what is social learning theory in education
Because learning is so complex, there are many different psychological theories to explain how and why people learn. A psychologist named Albert Bandura proposed a social learning theory which suggests that observation and modeling play a primary role in this process.
Bandura’s theory moves beyond behavioral theories, which suggest that all behaviors are learned through conditioning, and cognitive theories, which take into account psychological influences such as attention and memory.
Imitation through Real Plays
The final way to incorporate social learning into the classroom is through simulation and gamification. Gamification has been a growing trend, and when combined with simulation, can really bring social learning theory to life. The ultimate goal of classroom training, and social learning, is learning. However, observation does not necessarily equate to behavior change or learning. Yet, there is a higher likelihood for learning and behavior change when participants see a person taking an action and being rewarded for that action (or conversely, punished for an inappropriate action or inaction). This is the basis of simulation, and more specifically what is often called “best practice” computer-based simulation. Place learners in teams and have them collectively take on a role in a computer simulation. As they make decisions, they follow a decision-tree where they experience the outcome of their decisions – good or bad – in terms of reactions of other characters in the simulation, future events, and on their scores.
Social learning theories, however, are not limited to differential association. Rather, more contemporary social learning theories have expanded upon Sutherland’s work, spawning many variations. One of the more often cited social learning theories, from Burgess and Akers in 1966, includes more societal level concepts to explain how society as a whole contributes to delinquency and criminality as well. 8 For example, differential reinforcement explains how potential rewards and punishments that follow crimes can influence the potential offender and recidivists.
C. Esposito-Smythers, . D.B. Goldston, in Encyclopedia of Adolescence , 2011
In order to learn there are a series of processes that should occur as the learner sees a model and creates representations in their mind. The first process is simple enough. People must pay attention to the behavior being modeled. The chance that a person will learn increases when they pay a higher degree of attention to the behavior that is being modeled. Attention is impacted by the degree to which a person can perceive the details of an action, think on that action, and judge the success of that action based on past performance. As such, attention requires a high degree of engagement on the part of the learner. The event itself may cause people to pay greater attention to an action based on a number of factors. How novel the behavior is or how relevant it is to them, for example, may impact whether a person pays greater attention or not.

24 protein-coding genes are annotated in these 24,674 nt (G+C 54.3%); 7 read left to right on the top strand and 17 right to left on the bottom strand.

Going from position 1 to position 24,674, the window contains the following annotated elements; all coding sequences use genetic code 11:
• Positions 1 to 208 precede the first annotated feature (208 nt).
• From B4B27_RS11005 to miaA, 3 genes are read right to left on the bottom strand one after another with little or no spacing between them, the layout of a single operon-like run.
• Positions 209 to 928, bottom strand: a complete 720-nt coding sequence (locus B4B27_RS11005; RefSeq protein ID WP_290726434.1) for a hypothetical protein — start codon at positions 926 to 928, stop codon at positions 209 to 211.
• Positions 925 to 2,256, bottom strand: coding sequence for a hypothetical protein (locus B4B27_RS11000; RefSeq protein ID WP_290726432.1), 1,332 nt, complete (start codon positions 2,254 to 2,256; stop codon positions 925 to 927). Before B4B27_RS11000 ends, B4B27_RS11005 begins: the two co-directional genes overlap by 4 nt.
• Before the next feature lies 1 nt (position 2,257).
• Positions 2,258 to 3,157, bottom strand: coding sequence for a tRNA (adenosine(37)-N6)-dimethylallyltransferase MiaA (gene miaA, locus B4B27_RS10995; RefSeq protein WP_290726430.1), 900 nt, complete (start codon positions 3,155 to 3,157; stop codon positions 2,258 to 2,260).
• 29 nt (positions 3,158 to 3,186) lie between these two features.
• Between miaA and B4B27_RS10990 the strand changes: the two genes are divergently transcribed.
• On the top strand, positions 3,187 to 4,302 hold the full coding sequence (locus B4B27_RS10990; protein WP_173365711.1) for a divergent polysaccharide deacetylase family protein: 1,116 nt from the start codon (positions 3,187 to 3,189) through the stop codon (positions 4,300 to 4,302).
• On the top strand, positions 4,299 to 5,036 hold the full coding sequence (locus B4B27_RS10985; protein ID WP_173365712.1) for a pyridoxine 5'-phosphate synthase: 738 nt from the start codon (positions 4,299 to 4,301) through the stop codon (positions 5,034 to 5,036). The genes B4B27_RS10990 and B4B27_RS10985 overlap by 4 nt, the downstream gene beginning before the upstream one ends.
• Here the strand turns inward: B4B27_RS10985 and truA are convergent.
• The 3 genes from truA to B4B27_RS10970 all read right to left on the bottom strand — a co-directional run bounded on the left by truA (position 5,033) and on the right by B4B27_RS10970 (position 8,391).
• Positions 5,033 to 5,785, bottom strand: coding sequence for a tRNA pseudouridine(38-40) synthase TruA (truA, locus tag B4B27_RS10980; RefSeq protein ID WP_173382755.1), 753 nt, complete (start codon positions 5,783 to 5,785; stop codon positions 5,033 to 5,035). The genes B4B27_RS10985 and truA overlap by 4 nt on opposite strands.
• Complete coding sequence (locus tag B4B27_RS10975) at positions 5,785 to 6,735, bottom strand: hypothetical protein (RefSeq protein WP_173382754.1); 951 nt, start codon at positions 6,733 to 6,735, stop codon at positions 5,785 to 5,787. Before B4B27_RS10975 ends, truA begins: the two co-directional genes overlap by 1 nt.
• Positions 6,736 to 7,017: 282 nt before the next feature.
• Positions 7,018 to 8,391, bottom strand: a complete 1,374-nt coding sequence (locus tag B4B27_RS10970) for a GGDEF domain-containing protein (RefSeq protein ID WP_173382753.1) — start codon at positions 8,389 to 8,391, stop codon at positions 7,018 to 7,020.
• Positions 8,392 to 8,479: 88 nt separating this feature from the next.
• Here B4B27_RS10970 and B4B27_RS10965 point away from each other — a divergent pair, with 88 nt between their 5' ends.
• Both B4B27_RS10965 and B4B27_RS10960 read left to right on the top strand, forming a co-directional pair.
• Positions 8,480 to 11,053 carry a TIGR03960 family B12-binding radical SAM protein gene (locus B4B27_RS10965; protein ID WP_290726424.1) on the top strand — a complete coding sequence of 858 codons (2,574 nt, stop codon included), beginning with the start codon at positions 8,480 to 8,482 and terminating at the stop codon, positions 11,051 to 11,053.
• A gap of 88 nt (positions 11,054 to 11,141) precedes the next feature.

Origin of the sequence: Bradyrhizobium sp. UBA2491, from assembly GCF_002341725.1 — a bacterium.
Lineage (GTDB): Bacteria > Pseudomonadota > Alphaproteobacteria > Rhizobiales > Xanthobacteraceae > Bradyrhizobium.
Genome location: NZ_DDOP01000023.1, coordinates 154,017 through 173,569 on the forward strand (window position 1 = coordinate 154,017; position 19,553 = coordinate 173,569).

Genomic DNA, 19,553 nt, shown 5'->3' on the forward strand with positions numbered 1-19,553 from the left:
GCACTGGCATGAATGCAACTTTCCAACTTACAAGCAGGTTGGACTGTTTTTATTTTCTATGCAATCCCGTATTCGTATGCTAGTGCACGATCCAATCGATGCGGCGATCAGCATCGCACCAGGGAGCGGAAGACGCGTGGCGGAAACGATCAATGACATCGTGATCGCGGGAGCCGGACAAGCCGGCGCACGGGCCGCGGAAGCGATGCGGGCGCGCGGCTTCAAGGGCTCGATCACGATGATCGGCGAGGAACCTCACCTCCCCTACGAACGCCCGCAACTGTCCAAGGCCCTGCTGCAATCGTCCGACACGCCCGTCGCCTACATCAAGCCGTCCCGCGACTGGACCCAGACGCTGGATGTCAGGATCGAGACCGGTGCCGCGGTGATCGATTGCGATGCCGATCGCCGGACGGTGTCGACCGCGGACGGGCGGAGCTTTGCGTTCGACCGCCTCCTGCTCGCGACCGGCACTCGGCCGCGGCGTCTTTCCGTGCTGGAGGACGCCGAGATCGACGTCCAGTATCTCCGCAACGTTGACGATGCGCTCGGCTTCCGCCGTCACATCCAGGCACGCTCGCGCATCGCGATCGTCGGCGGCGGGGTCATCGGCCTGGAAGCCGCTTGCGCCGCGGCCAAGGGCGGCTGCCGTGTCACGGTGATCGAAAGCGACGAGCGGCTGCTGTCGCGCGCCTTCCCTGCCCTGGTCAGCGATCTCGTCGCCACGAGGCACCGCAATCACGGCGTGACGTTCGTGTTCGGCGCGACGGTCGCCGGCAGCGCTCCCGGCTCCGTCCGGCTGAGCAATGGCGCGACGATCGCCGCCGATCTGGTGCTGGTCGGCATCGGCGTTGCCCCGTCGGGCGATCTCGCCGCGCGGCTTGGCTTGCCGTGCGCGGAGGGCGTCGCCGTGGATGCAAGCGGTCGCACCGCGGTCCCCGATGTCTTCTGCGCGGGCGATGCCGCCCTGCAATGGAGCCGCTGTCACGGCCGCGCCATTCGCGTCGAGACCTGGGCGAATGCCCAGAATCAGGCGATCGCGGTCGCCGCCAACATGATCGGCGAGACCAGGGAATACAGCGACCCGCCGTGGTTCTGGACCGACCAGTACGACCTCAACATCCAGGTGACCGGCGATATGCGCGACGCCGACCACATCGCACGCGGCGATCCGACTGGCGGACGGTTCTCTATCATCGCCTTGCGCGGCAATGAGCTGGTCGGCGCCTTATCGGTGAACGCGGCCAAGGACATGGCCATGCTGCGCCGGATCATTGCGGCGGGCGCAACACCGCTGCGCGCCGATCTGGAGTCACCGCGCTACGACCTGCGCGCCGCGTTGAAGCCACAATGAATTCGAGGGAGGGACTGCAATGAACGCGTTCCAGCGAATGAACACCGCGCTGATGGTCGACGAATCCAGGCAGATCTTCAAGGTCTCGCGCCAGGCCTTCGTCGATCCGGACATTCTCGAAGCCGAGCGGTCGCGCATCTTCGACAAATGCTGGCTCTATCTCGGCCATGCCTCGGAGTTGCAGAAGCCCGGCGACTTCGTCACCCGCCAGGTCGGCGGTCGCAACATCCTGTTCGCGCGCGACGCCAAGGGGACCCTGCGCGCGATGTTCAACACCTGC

The third principle underlying the theory was the importance of observation, which was highly linked to the second principle. When observing, learners do observe the outcomes of an action, including whether it is rewarded or punished. However, they also identify other strands of information. Learners also observe the process that goes into the action so that they can repeat it themselves.
If students see other students paying attention, they are more likely to pay attention. So teachers utilize reward systems and punishments to help students learn from the examples of others. Social learning theory also has a great root in encouraging self-efficacy by using constructive feedback. Students who get positive reinforcement have more confidence in themselves and their abilities—this stands out in their mind and they want to repeat this behavior.
Reproduction. We reproduce our previously learned behavior or knowledge when it’s required. Practicing our response in our head or in actions can improve the way we respond.